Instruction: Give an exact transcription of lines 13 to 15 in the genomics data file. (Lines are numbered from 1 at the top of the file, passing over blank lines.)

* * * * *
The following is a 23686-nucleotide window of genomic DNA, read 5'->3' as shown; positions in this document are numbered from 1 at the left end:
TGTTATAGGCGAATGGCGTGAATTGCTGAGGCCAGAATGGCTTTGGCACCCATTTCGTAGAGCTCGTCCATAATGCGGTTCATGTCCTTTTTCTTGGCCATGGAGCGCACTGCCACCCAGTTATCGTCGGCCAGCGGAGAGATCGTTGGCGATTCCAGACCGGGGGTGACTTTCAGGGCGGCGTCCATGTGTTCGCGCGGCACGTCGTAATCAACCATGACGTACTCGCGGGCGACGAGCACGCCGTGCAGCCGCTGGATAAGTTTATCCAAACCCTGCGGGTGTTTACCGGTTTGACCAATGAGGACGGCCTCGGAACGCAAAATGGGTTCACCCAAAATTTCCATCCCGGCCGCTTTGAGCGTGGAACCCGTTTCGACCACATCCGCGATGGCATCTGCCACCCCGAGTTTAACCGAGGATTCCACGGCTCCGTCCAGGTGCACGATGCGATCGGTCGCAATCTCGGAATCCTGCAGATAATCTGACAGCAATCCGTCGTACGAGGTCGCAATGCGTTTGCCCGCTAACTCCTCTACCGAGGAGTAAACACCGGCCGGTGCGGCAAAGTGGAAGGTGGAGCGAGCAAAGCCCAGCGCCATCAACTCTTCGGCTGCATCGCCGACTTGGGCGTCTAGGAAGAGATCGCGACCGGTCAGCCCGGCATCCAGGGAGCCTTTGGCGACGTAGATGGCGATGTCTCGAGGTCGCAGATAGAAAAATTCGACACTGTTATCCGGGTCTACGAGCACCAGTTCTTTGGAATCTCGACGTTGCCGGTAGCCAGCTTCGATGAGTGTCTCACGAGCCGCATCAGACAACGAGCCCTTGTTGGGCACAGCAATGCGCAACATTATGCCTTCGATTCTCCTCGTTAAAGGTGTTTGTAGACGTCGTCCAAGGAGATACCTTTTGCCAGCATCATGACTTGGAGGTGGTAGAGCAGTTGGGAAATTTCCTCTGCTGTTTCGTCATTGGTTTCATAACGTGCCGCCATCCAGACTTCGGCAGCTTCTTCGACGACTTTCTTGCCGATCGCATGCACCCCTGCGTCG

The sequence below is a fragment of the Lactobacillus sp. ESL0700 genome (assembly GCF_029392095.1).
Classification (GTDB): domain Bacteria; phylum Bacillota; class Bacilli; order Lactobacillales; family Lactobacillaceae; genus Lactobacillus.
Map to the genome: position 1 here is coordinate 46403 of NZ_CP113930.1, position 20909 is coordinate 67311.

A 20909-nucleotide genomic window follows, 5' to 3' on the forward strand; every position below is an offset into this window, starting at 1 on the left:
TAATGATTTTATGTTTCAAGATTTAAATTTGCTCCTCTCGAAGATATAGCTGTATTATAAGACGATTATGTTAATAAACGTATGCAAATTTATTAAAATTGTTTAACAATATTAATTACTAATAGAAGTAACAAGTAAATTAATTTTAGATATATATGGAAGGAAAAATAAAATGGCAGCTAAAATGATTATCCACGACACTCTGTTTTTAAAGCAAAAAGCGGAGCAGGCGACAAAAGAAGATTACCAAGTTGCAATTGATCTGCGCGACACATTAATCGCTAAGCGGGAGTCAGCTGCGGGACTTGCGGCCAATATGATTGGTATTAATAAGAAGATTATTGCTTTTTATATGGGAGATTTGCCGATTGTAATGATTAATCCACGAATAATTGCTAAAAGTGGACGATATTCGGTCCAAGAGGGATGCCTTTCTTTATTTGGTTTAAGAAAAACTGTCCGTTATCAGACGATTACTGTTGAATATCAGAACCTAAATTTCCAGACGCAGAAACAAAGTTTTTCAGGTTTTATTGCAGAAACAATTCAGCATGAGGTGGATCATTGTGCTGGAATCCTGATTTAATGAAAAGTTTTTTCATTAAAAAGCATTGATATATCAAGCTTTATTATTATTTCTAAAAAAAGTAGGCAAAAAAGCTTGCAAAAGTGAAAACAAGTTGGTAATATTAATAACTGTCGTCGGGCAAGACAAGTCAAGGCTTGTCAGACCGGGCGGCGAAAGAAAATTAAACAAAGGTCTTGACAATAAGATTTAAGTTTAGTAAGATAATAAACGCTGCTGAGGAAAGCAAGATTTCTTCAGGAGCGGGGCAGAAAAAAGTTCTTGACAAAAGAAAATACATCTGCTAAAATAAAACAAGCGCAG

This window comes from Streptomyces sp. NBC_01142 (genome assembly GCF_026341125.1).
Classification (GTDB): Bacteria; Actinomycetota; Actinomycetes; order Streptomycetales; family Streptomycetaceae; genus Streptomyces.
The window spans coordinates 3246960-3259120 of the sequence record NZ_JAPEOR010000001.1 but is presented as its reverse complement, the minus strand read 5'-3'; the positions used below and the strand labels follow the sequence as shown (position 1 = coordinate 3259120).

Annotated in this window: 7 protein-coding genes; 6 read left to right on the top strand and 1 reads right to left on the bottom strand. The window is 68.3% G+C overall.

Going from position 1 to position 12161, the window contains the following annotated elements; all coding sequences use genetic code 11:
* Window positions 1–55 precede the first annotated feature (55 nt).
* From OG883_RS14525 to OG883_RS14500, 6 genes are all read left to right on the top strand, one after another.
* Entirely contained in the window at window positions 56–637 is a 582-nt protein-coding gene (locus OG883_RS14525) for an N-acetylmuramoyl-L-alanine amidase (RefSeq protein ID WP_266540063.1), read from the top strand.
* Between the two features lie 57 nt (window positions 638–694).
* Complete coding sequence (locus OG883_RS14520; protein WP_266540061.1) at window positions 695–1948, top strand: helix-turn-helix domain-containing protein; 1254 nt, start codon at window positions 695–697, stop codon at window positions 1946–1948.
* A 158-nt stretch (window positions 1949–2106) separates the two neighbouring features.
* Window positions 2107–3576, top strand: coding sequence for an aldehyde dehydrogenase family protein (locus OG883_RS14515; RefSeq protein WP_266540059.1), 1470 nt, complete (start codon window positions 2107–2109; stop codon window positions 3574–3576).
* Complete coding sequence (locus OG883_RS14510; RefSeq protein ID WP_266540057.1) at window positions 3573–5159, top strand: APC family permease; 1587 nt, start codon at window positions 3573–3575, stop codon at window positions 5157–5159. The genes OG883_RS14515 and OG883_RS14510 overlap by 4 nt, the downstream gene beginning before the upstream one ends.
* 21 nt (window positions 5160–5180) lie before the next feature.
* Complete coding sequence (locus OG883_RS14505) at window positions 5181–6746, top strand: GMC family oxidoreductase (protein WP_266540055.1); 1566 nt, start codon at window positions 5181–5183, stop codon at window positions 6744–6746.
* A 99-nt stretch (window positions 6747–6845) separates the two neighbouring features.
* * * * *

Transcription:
* Window positions 1–55 precede the first annotated feature (55 nt).
* From OG883_RS14525 to OG883_RS14500, 6 genes are all read left to right on the top strand, one after another.
* Entirely contained in the window at window positions 56–637 is a 582-nt protein-coding gene (locus OG883_RS14525) for an N-acetylmuramoyl-L-alanine amidase (RefSeq protein ID WP_266540063.1), read from the top strand.